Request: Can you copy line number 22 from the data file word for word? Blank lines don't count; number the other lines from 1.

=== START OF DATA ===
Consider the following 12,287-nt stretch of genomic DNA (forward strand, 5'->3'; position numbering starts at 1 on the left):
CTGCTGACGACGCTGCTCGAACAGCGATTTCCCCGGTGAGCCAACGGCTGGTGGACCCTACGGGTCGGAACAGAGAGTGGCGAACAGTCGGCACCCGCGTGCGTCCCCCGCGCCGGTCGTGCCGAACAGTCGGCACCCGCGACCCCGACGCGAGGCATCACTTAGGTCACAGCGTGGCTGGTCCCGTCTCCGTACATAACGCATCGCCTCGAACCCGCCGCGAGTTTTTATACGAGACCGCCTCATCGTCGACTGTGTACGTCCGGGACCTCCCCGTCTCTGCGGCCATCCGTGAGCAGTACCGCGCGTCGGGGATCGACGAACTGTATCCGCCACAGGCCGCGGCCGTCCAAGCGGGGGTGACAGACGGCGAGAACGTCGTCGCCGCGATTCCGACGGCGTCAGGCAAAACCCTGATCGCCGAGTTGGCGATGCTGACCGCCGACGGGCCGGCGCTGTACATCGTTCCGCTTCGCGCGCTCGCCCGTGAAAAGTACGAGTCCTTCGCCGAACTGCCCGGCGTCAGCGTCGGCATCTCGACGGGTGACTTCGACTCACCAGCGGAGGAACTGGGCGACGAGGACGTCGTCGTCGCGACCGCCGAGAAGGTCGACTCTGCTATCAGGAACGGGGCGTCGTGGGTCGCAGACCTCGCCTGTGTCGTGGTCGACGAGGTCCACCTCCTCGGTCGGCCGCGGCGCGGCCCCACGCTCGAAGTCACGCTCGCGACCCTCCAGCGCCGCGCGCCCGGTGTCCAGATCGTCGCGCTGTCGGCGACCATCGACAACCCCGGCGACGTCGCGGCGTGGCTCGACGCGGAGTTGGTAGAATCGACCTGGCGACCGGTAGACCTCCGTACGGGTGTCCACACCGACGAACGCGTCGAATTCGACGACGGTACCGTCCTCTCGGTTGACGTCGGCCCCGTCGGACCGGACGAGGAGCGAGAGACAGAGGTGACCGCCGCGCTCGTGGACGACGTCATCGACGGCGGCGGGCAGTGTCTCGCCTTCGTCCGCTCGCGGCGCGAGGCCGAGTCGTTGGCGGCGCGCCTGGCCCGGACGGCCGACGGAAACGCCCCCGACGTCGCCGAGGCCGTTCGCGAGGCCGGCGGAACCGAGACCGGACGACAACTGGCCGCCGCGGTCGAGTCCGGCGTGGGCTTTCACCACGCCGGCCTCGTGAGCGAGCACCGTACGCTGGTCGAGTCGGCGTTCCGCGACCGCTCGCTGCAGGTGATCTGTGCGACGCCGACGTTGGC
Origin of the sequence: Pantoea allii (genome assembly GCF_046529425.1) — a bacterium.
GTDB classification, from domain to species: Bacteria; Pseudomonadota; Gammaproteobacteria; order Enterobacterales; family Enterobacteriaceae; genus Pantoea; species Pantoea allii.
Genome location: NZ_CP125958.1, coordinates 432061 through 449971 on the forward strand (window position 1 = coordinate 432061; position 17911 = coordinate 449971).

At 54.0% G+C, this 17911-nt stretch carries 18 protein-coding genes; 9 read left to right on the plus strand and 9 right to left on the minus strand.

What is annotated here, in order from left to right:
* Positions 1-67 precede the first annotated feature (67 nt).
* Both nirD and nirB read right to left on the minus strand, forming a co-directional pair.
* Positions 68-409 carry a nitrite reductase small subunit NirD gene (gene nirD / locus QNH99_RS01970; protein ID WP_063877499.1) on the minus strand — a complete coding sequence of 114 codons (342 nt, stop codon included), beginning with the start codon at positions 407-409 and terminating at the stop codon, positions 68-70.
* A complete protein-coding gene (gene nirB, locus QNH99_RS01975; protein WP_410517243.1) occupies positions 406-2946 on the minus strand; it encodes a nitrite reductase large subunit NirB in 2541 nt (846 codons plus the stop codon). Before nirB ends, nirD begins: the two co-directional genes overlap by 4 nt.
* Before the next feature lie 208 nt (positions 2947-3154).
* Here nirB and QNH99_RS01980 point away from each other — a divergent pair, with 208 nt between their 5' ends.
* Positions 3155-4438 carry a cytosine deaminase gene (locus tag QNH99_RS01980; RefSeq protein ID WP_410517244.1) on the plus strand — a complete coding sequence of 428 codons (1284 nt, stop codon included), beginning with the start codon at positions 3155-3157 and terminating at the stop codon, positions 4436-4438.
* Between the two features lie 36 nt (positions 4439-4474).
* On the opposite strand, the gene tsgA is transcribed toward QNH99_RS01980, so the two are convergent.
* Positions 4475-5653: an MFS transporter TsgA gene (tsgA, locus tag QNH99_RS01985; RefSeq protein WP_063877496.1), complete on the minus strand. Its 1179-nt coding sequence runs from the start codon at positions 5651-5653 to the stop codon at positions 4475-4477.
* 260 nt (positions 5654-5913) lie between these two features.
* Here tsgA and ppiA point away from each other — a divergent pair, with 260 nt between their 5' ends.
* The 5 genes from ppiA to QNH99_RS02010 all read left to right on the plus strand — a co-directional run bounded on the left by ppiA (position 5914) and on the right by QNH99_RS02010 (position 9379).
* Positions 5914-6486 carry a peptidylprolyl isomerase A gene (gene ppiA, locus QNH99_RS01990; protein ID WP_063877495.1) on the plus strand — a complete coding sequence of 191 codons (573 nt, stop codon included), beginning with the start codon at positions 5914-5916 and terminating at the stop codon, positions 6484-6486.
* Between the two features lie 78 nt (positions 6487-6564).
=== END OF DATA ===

* Between the two features lie 78 nt (positions 6487-6564).